Regional Statistics

Metropolitan areas in the world


The OECD, in collaboration with the Joint Research Centre of the European Commission, has developed a method to estimate the boundaries of metropolitan areas worldwide, using globally available gridded data at the scale of one km2.


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Full methodology

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What is a metropolitan area?


Metropolitan areas are defined relying on the concept of Functional Urban Area (FUAs), which are composed of a city plus its surrounding areas approximating the extent of the city’s labour market (‘commuting zone’). The world delineation of metropolitan areas – aka estimated Functional Urban Areas, eFUAs – relies on globally available gridded data and does not require information on commuting flows and on the digital boundaries of local units. Thus, metropolitan areas are aggregations of grid cells and their boundaries are not adapted to local administrative units or statistical enumeration areas.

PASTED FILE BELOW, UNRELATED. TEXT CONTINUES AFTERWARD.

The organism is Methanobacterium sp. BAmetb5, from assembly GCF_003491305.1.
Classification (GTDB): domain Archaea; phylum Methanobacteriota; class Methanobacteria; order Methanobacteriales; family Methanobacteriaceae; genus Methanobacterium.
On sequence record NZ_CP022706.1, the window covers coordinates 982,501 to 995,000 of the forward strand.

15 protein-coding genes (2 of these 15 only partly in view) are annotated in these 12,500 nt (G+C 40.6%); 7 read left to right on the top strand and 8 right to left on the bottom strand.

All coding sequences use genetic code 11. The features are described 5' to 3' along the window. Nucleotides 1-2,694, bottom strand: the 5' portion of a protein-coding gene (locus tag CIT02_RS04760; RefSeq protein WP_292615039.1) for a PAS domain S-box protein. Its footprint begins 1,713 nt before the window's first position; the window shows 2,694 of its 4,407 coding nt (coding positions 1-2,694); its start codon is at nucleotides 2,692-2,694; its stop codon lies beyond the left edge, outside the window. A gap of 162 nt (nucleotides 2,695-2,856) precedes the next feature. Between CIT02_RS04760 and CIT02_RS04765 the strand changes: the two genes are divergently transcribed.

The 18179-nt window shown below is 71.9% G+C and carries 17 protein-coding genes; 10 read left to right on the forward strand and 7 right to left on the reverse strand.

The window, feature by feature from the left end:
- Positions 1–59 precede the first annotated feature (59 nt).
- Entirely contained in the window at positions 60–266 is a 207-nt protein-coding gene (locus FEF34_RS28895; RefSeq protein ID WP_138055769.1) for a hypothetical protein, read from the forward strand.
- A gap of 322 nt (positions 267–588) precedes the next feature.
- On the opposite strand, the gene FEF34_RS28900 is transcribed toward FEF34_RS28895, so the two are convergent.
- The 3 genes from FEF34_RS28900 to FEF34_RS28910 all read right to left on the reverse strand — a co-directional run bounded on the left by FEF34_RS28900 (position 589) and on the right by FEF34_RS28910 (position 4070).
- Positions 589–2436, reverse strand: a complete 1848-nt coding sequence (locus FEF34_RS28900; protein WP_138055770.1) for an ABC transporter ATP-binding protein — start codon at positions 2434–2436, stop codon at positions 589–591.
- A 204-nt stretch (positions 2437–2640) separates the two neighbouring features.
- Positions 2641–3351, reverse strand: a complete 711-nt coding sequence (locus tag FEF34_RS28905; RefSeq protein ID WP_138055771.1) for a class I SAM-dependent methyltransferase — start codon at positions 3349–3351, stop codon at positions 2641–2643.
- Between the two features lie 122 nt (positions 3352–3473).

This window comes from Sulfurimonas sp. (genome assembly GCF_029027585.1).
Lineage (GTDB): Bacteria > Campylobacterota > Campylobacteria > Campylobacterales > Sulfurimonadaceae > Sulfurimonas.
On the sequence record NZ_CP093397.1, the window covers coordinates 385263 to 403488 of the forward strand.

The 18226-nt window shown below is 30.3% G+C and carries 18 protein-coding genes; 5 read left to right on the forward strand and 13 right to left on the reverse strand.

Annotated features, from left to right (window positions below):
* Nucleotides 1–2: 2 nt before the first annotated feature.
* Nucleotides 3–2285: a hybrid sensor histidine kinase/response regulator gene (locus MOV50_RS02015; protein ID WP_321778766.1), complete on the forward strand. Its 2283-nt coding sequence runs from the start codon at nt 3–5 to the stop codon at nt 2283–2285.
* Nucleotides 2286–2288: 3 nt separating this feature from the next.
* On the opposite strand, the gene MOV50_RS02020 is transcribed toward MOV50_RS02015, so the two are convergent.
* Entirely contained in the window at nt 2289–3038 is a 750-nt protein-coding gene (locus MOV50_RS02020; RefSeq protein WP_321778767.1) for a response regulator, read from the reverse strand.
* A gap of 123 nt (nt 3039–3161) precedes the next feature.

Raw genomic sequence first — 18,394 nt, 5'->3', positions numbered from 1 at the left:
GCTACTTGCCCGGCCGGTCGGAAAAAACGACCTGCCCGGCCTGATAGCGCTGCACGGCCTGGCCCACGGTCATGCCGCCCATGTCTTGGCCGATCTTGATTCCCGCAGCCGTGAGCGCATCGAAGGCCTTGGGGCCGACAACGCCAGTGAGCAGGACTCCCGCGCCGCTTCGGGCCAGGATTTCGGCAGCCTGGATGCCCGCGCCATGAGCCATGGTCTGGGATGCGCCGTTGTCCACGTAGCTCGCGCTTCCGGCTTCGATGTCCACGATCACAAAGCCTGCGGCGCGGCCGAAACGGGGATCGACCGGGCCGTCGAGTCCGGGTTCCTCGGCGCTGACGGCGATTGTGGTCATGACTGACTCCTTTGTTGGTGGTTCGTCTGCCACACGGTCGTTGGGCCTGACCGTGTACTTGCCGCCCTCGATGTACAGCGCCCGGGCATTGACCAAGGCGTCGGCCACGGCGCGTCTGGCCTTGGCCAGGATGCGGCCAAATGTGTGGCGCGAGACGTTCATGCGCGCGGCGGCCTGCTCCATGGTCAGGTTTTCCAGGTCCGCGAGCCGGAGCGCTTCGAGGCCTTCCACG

The metropolitan area of Medellin, Colombia

The metropolitan area of Medellin, Colombia

What method to delineate metropolitan areas worldwide?




Metropolitan areas (eFUAs) have two components:


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The method delineates about 9,000 estimated functional urban areas of at least 50,000 inhabitants, worldwide. 

Cities (or urban centres): densely populated areas with at least 50,000 people and 1,500 inhabitants per square kilometre. They are defined using GHSL data and are consistent with those provided in the Urban Centre Database, by the joint researh centre of the European Commission   Commuting zones: areas surrounding cities, socio-economically integrated to the city. The method combines a functional and a probabilistic approach and it relies on a probabilistic approach – performed through a logistic regression model – which is trained using information on actual FUA boundaries in OECD countries.  



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